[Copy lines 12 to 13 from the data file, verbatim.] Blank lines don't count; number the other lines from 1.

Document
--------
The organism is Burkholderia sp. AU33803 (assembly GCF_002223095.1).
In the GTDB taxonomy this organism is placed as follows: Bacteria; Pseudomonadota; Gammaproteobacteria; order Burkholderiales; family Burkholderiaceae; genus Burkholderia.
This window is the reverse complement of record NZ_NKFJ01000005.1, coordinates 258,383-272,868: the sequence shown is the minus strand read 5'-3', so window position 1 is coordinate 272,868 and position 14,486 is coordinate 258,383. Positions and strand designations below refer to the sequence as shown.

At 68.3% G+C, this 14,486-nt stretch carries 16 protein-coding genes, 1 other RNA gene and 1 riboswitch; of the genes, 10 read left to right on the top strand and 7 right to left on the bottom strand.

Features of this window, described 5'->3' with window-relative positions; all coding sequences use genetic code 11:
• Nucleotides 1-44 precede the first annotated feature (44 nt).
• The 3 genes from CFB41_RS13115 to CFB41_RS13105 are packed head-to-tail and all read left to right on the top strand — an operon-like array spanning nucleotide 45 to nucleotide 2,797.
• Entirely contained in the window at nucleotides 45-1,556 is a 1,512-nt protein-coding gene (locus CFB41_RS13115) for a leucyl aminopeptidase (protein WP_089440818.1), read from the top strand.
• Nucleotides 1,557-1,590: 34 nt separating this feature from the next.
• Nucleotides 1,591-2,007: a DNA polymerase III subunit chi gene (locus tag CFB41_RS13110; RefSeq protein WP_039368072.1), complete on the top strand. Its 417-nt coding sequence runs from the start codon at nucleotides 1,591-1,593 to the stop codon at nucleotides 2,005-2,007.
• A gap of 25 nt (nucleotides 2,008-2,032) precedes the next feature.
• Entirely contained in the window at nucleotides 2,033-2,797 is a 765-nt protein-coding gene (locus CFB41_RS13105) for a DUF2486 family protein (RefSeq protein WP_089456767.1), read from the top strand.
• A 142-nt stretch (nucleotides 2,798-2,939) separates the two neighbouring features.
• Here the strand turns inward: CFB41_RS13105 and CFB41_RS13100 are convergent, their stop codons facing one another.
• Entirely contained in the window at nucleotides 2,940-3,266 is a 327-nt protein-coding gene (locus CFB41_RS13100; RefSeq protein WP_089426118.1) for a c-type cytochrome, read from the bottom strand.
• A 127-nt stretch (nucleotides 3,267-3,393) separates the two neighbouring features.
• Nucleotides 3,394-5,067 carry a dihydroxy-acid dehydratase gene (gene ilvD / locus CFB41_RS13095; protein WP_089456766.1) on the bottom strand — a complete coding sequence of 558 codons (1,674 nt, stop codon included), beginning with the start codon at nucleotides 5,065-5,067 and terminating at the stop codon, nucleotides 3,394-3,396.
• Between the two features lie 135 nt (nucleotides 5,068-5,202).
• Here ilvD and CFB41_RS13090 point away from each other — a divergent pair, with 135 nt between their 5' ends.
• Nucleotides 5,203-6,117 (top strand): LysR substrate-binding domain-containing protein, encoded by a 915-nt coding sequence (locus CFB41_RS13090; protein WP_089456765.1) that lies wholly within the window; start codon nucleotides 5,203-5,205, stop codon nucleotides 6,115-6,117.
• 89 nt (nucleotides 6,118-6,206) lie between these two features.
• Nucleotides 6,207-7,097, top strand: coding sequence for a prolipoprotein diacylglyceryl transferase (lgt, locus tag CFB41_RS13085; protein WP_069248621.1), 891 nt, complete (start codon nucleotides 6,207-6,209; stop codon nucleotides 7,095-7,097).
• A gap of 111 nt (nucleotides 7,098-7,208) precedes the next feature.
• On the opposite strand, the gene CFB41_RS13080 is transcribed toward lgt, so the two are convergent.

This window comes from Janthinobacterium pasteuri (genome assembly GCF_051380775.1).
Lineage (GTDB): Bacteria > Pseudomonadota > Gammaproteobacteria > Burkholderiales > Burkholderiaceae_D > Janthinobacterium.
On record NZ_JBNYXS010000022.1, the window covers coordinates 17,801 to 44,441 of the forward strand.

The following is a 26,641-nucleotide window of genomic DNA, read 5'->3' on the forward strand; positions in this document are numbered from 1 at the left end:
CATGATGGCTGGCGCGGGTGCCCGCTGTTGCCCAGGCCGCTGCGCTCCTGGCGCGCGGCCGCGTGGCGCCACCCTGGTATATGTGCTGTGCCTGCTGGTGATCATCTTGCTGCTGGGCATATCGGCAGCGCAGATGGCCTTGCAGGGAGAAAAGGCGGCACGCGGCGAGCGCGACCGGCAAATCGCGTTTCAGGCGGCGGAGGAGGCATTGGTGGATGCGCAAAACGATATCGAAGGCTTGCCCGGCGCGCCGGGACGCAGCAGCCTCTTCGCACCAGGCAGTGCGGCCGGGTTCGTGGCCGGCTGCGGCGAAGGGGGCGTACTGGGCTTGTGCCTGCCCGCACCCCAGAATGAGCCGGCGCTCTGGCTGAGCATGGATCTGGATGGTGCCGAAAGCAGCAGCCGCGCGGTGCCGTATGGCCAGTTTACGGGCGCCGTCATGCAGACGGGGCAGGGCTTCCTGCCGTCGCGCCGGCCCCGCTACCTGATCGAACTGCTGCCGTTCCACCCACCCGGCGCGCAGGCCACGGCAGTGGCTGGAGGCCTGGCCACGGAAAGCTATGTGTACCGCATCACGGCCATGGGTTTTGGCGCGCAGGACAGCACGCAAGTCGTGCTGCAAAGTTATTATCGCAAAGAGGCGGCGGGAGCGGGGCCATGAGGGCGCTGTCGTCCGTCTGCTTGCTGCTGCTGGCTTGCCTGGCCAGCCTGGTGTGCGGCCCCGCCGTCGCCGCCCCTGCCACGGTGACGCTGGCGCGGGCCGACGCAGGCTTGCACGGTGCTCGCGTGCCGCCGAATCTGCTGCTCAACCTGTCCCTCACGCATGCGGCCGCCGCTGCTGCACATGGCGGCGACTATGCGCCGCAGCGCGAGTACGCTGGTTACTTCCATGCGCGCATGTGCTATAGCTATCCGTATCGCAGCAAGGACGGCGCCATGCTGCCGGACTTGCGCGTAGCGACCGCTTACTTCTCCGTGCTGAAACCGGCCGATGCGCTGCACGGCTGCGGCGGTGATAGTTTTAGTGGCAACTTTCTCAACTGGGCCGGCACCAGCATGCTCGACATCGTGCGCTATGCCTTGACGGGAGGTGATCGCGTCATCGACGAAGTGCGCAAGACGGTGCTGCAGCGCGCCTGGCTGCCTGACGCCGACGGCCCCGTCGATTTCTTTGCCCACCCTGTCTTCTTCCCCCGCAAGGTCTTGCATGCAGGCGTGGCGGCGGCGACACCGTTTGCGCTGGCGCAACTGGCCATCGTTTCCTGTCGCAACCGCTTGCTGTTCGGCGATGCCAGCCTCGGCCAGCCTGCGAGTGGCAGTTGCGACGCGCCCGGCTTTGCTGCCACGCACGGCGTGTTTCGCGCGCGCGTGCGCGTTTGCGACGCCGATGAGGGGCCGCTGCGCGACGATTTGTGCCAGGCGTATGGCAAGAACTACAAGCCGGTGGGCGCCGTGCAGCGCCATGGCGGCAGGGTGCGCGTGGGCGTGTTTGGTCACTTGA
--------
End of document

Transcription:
• Entirely contained in the window at nucleotides 2,033-2,797 is a 765-nt protein-coding gene (locus CFB41_RS13105) for a DUF2486 family protein (RefSeq protein WP_089456767.1), read from the top strand.
• A 142-nt stretch (nucleotides 2,798-2,939) separates the two neighbouring features.